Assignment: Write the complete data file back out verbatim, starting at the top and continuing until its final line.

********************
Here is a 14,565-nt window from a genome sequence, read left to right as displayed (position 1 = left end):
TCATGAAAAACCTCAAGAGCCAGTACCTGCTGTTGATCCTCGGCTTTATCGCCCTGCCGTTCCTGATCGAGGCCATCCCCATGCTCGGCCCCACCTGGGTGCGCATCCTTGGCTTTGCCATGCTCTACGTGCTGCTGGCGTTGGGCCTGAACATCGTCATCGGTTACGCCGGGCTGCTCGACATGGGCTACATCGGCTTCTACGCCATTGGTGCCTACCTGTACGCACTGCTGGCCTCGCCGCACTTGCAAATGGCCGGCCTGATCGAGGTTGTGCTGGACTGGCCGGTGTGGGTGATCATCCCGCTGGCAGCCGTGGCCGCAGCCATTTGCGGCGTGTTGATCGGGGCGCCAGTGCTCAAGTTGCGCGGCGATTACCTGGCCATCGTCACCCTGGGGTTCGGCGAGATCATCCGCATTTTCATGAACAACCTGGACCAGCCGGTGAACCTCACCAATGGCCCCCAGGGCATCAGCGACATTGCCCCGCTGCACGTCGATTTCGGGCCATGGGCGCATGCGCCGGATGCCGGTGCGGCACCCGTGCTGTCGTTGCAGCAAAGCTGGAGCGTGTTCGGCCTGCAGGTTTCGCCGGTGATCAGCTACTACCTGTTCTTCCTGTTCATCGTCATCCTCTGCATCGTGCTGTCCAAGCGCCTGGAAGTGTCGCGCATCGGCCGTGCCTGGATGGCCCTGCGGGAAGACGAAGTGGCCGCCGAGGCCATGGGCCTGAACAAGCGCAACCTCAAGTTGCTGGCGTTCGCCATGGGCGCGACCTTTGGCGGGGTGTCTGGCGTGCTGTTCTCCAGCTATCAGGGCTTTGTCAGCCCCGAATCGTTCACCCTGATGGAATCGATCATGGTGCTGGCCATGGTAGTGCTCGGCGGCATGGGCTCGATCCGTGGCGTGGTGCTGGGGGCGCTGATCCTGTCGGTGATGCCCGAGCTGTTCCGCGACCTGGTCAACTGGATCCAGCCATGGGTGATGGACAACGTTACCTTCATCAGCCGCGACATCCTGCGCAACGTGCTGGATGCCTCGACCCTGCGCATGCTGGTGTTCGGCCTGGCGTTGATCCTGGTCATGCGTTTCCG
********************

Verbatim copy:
Here is a 14,565-nt window from a genome sequence, read left to right as displayed (position 1 = left end):
TCATGAAAAACCTCAAGAGCCAGTACCTGCTGTTGATCCTCGGCTTTATCGCCCTGCCGTTCCTGATCGAGGCCATCCCCATGCTCGGCCCCACCTGGGTGCGCATCCTTGGCTTTGCCATGCTCTACGTGCTGCTGGCGTTGGGCCTGAACATCGTCATCGGTTACGCCGGGCTGCTCGACATGGGCTACATCGGCTTCTACGCCATTGGTGCCTACCTGTACGCACTGCTGGCCTCGCCGCACTTGCAAATGGCCGGCCTGATCGAGGTTGTGCTGGACTGGCCGGTGTGGGTGATCATCCCGCTGGCAGCCGTGGCCGCAGCCATTTGCGGCGTGTTGATCGGGGCGCCAGTGCTCAAGTTGCGCGGCGATTACCTGGCCATCGTCACCCTGGGGTTCGGCGAGATCATCCGCATTTTCATGAACAACCTGGACCAGCCGGTGAACCTCACCAATGGCCCCCAGGGCATCAGCGACATTGCCCCGCTGCACGTCGATTTCGGGCCATGGGCGCATGCGCCGGATGCCGGTGCGGCACCCGTGCTGTCGTTGCAGCAAAGCTGGAGCGTGTTCGGCCTGCAGGTTTCGCCGGTGATCAGCTACTACCTGTTCTTCCTGTTCATCGTCATCCTCTGCATCGTGCTGTCCAAGCGCCTGGAAGTGTCGCGCATCGGCCGTGCCTGGATGGCCCTGCGGGAAGACGAAGTGGCCGCCGAGGCCATGGGCCTGAACAAGCGCAACCTCAAGTTGCTGGCGTTCGCCATGGGCGCGACCTTTGGCGGGGTGTCTGGCGTGCTGTTCTCCAGCTATCAGGGCTTTGTCAGCCCCGAATCGTTCACCCTGATGGAATCGATCATGGTGCTGGCCATGGTAGTGCTCGGCGGCATGGGCTCGATCCGTGGCGTGGTGCTGGGGGCGCTGATCCTGTCGGTGATGCCCGAGCTGTTCCGCGACCTGGTCAACTGGATCCAGCCATGGGTGATGGACAACGTTACCTTCATCAGCCGCGACATCCTGCGCAACGTGCTGGATGCCTCGACCCTGCGCATGCTGGTGTTCGGCCTGGCGTTGATCCTGGTCATGCGTTTCCG